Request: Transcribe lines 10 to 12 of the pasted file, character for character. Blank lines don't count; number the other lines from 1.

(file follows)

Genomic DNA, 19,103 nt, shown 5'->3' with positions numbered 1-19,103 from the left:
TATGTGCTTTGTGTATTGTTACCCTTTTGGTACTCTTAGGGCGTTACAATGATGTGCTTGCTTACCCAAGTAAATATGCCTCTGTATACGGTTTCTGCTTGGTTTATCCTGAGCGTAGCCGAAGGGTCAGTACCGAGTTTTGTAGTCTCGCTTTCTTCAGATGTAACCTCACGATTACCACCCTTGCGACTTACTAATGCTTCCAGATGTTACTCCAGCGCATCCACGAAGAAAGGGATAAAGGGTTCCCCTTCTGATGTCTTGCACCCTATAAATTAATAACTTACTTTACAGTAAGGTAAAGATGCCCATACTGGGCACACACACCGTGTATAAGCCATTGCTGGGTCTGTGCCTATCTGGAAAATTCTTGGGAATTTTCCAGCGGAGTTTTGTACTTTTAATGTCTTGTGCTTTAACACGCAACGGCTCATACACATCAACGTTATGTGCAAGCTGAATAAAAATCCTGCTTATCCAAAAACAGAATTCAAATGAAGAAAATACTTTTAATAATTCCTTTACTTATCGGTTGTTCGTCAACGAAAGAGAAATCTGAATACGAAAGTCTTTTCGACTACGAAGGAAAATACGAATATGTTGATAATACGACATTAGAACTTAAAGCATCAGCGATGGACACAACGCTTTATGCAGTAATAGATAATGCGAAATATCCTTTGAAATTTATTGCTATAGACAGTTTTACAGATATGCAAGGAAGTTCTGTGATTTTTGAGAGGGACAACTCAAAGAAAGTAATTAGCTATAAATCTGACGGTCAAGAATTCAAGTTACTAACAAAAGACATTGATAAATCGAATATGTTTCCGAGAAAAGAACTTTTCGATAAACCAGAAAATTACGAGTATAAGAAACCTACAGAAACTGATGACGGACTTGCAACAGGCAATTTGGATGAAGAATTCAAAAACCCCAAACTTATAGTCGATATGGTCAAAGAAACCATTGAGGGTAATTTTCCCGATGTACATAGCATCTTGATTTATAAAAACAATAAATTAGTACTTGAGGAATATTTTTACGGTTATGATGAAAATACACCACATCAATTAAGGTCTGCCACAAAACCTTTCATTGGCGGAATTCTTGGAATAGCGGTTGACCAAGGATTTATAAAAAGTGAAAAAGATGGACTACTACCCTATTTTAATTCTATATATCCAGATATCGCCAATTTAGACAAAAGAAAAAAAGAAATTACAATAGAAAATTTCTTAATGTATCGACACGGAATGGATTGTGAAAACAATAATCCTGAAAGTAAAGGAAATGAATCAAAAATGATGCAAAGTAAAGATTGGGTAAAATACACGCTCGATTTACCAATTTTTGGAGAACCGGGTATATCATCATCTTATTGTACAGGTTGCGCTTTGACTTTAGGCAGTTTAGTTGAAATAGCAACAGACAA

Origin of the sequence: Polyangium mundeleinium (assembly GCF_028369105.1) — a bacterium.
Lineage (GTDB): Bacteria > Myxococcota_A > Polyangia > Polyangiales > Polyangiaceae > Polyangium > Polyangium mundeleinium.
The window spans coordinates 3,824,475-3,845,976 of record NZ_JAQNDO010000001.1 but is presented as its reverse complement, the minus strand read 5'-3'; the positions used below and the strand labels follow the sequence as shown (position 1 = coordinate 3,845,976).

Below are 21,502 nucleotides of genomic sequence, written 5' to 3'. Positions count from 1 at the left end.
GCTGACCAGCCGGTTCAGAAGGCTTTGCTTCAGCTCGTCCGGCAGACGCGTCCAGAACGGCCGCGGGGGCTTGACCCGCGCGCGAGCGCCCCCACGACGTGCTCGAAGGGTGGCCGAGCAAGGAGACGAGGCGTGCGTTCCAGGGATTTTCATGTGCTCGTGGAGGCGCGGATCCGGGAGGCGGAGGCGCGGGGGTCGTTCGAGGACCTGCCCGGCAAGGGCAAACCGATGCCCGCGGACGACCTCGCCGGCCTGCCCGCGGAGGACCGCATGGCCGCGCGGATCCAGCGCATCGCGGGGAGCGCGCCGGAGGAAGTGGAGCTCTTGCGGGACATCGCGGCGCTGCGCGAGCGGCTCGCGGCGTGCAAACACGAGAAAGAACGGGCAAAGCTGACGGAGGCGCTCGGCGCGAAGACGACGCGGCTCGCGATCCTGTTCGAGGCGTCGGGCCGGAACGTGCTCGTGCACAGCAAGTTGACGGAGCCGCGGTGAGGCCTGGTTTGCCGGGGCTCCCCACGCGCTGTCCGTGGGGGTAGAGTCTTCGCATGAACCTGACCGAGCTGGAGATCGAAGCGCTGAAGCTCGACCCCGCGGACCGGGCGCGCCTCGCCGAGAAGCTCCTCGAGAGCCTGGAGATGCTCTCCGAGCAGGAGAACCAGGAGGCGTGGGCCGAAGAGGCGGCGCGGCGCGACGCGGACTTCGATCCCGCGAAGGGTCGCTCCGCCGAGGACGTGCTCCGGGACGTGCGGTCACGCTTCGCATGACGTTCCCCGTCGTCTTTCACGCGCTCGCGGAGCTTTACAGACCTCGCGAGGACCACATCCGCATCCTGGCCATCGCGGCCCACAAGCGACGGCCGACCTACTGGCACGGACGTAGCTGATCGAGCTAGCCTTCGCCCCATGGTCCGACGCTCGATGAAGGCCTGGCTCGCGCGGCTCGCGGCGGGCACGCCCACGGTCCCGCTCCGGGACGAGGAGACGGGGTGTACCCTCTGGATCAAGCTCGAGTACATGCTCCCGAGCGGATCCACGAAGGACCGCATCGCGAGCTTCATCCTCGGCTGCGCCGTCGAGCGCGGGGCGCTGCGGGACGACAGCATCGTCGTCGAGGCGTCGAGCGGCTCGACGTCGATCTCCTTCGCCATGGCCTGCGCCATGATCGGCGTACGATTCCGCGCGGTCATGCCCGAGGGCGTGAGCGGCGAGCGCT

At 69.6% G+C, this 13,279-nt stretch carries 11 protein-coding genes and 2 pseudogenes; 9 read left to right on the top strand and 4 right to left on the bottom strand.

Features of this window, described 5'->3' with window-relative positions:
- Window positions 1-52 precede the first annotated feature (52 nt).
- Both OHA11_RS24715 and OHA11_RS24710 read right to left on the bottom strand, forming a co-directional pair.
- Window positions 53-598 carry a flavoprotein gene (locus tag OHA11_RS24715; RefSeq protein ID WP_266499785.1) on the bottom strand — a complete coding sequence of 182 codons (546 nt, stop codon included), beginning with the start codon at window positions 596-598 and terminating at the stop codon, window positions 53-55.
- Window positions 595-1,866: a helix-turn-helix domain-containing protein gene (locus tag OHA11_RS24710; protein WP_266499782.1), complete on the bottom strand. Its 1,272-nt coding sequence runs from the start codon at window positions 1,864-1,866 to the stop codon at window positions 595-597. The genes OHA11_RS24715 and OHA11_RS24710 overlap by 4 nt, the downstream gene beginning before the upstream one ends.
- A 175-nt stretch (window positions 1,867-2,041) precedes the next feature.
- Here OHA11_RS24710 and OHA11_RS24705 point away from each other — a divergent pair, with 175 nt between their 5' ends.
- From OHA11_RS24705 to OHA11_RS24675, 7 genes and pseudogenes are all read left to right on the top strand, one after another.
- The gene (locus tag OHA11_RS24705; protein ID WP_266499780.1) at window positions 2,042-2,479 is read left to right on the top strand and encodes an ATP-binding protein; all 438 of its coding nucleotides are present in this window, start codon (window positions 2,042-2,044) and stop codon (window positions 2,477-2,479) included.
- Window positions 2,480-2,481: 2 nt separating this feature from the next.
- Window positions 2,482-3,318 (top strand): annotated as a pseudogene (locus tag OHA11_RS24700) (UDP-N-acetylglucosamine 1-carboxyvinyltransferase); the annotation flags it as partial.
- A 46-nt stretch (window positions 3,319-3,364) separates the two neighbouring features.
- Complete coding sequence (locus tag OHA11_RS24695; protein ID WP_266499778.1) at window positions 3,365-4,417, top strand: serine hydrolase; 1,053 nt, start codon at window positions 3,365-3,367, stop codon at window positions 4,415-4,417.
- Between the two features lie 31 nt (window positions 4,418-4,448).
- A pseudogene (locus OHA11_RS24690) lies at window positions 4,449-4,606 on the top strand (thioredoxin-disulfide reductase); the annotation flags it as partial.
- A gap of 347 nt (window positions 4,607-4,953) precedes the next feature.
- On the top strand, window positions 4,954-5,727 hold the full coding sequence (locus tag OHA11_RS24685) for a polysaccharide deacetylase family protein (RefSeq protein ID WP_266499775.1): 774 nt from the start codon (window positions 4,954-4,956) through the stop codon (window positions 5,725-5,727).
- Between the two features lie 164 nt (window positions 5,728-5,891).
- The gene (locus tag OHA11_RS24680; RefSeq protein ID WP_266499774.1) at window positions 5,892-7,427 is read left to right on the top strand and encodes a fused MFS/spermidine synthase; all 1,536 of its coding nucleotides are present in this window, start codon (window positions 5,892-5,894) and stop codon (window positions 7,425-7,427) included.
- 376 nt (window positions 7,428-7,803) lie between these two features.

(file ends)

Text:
- Window positions 1-52 precede the first annotated feature (52 nt).
- Both OHA11_RS24715 and OHA11_RS24710 read right to left on the bottom strand, forming a co-directional pair.
- Window positions 53-598 carry a flavoprotein gene (locus tag OHA11_RS24715; RefSeq protein ID WP_266499785.1) on the bottom strand — a complete coding sequence of 182 codons (546 nt, stop codon included), beginning with the start codon at window positions 596-598 and terminating at the stop codon, window positions 53-55.